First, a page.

How to Set Financial Goals - And Stick to Them

How do you set financial goals and make sure you actually stick to them? Here are five easy steps 

Sara Silano 14 January, 2021 | 8:59AM
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Research shows that individuals are intrinsically motivated by goals and will work hard to achieve them. And people are much more likely to accomplish concrete goals, than vague or abstract ones.

Goal-setting is how individuals make everyday work and life decisions, but setting saving goals is challenging for several reasons.

Firstly, you have likely got a number of savings goals you want to work towards, not just one. Shorter-term goals might be buying a car or paying for a holiday, while over the long-term you may be saving for retirement or towards buying your home. Balancing these goals is difficult.

Secondly, not every financial goal you might seek to achieve carries a clearly marked price tag. The cost of a house in a small town may be very different from the one in the city. Retirement costs can vary even more dramatically, depending not just on planned in-retirement lifestyle considerations but crucially on your life span.

So how do we set financial goals? Here are five key-steps for goal planning:

Step 1: Write Them Down

The first step in the process is to document your goals and group them by time horizon:  short-term goals (achieve in five or fewer years), medium-term goals (five to 15 years from now), and long-term goals (15 years or more in the future).

As you go through the process, try to be as specific as possible - for example, if you have two children that you'd like to help put through university, make two separate entries. And don't forget about debt you need to pay down, whether a mortgage or credit, it should be on your list of financial priorities.

Step 2: Quantify Your Goals

The next step is to estimate the cost of each of your goals. For short- and even some medium-term goals, this should be straightforward, but estimating the cost of multi-year, long-term goals like retirement is trickier. The big wild card here is inflation: while it's currently low by historical standards, it's reasonable to assume at least a 2% to 3% inflation rate for longer-term goals.

Step 3: Set SMART goals

You might have heard the term in management meeting but it also applies to your financies. Smart goals are those which are Specific, Measurable, Adaptable, Realistic and Time-bound (SMART). 
- Specific: well defined, clear, and unambiguous.
- Measurable: with specific criteria that measure your progress toward the accomplishment of the goal.
- Adaptable: adjustable (if needed) in your regularly portfolio’s review.
- Realistic: within reach, realistic, and relevant to your purpose.
- Time-bound: with a clearly defined timeline, including a starting date and a target date.

Step 4: Prioritise Your goals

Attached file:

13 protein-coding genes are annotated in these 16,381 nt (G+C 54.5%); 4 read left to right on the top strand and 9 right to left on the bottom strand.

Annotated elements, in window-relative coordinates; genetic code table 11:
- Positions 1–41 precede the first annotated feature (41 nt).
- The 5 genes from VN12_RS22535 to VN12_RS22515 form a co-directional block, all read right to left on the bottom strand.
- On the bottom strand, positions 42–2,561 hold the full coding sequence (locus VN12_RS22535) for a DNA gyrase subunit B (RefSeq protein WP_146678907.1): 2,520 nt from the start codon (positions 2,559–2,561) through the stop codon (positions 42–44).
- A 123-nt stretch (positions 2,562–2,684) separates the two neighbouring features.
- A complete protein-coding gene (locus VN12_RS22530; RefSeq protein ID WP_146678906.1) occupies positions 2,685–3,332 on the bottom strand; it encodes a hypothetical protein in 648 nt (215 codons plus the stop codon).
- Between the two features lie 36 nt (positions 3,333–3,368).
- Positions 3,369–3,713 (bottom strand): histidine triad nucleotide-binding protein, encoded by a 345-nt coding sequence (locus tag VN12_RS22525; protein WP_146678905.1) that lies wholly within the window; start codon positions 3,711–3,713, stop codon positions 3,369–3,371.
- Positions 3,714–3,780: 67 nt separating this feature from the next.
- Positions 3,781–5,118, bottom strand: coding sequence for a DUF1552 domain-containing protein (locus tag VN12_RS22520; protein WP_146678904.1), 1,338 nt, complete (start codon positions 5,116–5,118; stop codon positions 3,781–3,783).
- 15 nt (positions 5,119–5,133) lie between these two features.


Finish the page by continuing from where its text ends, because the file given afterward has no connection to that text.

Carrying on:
Prioritise your goals by numbering them. This is partly down to personal priorities but should also take into account what makes sense from a financial perspective and what will deliver the highest return on your investment.

The following hierarchy will make sense in many different situations:
-Debt paydown/emergency fund
-Retirement savings
-University savings
-Other short- and intermediate-term goals (within reason)

Step 5: Review Your Portfolio

With regular portfolio reviews, you can be sure that your portfolio is on track to accomplish your goals, rebalance it if necessary (based on the change in risk profile and time to goal) and weed out the underperforming investments.

What if You Don’t Have a To-do List?

Starting a to-do list can often be the most difficult part of the process and it's easy to get distracted and procrastinate. Christine Benz, director of personal finance at Morningstar, says: “Managing your finances without first articulating your near- and long-term goals means you'll no doubt find plenty of ways to spend your money, but you won't necessarily get to where you really wanted to go.

"By quantifying each of your financial goals, you may see that it's not going to be possible to achieve them all, but it's better to know that early on so you can prioritise. And each of those goals likely carries its own time horizon, which in turn will dictate what types of investments you hold and where. Once you've set your baseline goals and quantified how much they'll cost, checking your progress toward them can serve as the ultimate financial checkup; monitoring specific investments is secondary”.


The information contained within is for educational and informational purposes ONLY. It is not intended nor should it be considered an invitation or inducement to buy or sell a security or securities noted within nor should it be viewed as a communication intended to persuade or incite you to buy or sell security or securities noted within. Any commentary provided is the opinion of the author and should not be considered a personalised recommendation. The information contained within should not be a person's sole basis for making an investment decision. Please contact your financial professional before making an investment decision.

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About Author

Sara Silano

Sara Silano  is Editorial Manager for Morningstar Italy

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